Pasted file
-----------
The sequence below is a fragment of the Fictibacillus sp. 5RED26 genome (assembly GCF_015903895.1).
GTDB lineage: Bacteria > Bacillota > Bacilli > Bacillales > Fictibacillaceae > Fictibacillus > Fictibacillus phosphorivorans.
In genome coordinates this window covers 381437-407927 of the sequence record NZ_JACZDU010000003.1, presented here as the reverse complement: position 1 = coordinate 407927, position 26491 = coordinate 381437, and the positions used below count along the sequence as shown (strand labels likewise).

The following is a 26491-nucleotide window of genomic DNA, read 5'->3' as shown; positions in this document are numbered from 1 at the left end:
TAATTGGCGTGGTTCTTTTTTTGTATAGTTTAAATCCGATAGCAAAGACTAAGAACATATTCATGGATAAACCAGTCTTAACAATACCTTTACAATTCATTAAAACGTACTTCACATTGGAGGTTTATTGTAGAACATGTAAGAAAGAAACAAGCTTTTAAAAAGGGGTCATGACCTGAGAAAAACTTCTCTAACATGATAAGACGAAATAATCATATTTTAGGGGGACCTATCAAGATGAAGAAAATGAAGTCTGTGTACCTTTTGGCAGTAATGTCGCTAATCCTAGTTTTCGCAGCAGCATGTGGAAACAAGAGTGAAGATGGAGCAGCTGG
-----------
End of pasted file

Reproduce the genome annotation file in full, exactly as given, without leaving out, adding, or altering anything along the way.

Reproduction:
The sequence below is a fragment of the Fictibacillus sp. 5RED26 genome (assembly GCF_015903895.1).
GTDB lineage: Bacteria > Bacillota > Bacilli > Bacillales > Fictibacillaceae > Fictibacillus > Fictibacillus phosphorivorans.
In genome coordinates this window covers 381437-407927 of the sequence record NZ_JACZDU010000003.1, presented here as the reverse complement: position 1 = coordinate 407927, position 26491 = coordinate 381437, and the positions used below count along the sequence as shown (strand labels likewise).

The following is a 26491-nucleotide window of genomic DNA, read 5'->3' as shown; positions in this document are numbered from 1 at the left end:
TAATTGGCGTGGTTCTTTTTTTGTATAGTTTAAATCCGATAGCAAAGACTAAGAACATATTCATGGATAAACCAGTCTTAACAATACCTTTACAATTCATTAAAACGTACTTCACATTGGAGGTTTATTGTAGAACATGTAAGAAAGAAACAAGCTTTTAAAAAGGGGTCATGACCTGAGAAAAACTTCTCTAACATGATAAGACGAAATAATCATATTTTAGGGGGACCTATCAAGATGAAGAAAATGAAGTCTGTGTACCTTTTGGCAGTAATGTCGCTAATCCTAGTTTTCGCAGCAGCATGTGGAAACAAGAGTGAAGATGGAGCAGCTGG